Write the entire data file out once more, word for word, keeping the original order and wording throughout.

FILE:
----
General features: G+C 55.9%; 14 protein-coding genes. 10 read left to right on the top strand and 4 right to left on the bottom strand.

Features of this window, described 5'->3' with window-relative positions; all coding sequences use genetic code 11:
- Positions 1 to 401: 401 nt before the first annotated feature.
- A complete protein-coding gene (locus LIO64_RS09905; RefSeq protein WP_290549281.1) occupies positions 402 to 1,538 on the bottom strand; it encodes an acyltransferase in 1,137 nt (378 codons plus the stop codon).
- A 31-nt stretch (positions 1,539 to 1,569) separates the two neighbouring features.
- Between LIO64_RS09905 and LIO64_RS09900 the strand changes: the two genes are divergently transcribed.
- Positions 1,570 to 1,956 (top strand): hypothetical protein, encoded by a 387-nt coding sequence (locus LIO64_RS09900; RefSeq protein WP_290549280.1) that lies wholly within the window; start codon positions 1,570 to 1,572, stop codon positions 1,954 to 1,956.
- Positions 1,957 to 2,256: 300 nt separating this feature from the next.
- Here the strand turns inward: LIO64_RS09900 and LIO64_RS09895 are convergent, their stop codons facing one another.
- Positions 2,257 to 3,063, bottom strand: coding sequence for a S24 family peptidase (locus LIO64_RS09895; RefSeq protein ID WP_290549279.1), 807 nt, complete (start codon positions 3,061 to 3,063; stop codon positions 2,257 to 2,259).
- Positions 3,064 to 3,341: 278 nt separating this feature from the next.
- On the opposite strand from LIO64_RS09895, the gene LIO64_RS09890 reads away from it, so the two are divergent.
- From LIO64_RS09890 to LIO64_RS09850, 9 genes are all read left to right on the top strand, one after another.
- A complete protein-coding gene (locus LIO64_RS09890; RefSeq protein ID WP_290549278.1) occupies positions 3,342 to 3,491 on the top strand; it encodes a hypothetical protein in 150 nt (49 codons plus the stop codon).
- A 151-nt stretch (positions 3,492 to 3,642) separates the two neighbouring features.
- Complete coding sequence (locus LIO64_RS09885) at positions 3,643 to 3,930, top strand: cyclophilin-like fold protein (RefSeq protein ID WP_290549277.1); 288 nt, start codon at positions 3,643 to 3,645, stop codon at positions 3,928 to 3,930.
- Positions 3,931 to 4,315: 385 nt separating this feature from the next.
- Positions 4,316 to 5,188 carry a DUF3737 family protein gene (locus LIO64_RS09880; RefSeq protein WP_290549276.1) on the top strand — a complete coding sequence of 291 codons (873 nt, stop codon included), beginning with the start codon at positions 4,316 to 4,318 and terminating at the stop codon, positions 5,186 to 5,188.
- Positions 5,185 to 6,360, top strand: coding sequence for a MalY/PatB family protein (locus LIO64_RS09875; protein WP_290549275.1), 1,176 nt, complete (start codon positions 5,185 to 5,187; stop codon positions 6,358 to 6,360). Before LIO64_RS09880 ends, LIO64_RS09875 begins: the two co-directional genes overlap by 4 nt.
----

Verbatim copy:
General features: G+C 55.9%; 14 protein-coding genes. 10 read left to right on the top strand and 4 right to left on the bottom strand.

Features of this window, described 5'->3' with window-relative positions; all coding sequences use genetic code 11:
- Positions 1 to 401: 401 nt before the first annotated feature.
- A complete protein-coding gene (locus LIO64_RS09905; RefSeq protein WP_290549281.1) occupies positions 402 to 1,538 on the bottom strand; it encodes an acyltransferase in 1,137 nt (378 codons plus the stop codon).
- A 31-nt stretch (positions 1,539 to 1,569) separates the two neighbouring features.
- Between LIO64_RS09905 and LIO64_RS09900 the strand changes: the two genes are divergently transcribed.
- Positions 1,570 to 1,956 (top strand): hypothetical protein, encoded by a 387-nt coding sequence (locus LIO64_RS09900; RefSeq protein WP_290549280.1) that lies wholly within the window; start codon positions 1,570 to 1,572, stop codon positions 1,954 to 1,956.
- Positions 1,957 to 2,256: 300 nt separating this feature from the next.
- Here the strand turns inward: LIO64_RS09900 and LIO64_RS09895 are convergent, their stop codons facing one another.
- Positions 2,257 to 3,063, bottom strand: coding sequence for a S24 family peptidase (locus LIO64_RS09895; RefSeq protein ID WP_290549279.1), 807 nt, complete (start codon positions 3,061 to 3,063; stop codon positions 2,257 to 2,259).
- Positions 3,064 to 3,341: 278 nt separating this feature from the next.
- On the opposite strand from LIO64_RS09895, the gene LIO64_RS09890 reads away from it, so the two are divergent.
- From LIO64_RS09890 to LIO64_RS09850, 9 genes are all read left to right on the top strand, one after another.
- A complete protein-coding gene (locus LIO64_RS09890; RefSeq protein ID WP_290549278.1) occupies positions 3,342 to 3,491 on the top strand; it encodes a hypothetical protein in 150 nt (49 codons plus the stop codon).
- A 151-nt stretch (positions 3,492 to 3,642) separates the two neighbouring features.
- Complete coding sequence (locus LIO64_RS09885) at positions 3,643 to 3,930, top strand: cyclophilin-like fold protein (RefSeq protein ID WP_290549277.1); 288 nt, start codon at positions 3,643 to 3,645, stop codon at positions 3,928 to 3,930.
- Positions 3,931 to 4,315: 385 nt separating this feature from the next.
- Positions 4,316 to 5,188 carry a DUF3737 family protein gene (locus LIO64_RS09880; RefSeq protein WP_290549276.1) on the top strand — a complete coding sequence of 291 codons (873 nt, stop codon included), beginning with the start codon at positions 4,316 to 4,318 and terminating at the stop codon, positions 5,186 to 5,188.
- Positions 5,185 to 6,360, top strand: coding sequence for a MalY/PatB family protein (locus LIO64_RS09875; protein WP_290549275.1), 1,176 nt, complete (start codon positions 5,185 to 5,187; stop codon positions 6,358 to 6,360). Before LIO64_RS09880 ends, LIO64_RS09875 begins: the two co-directional genes overlap by 4 nt.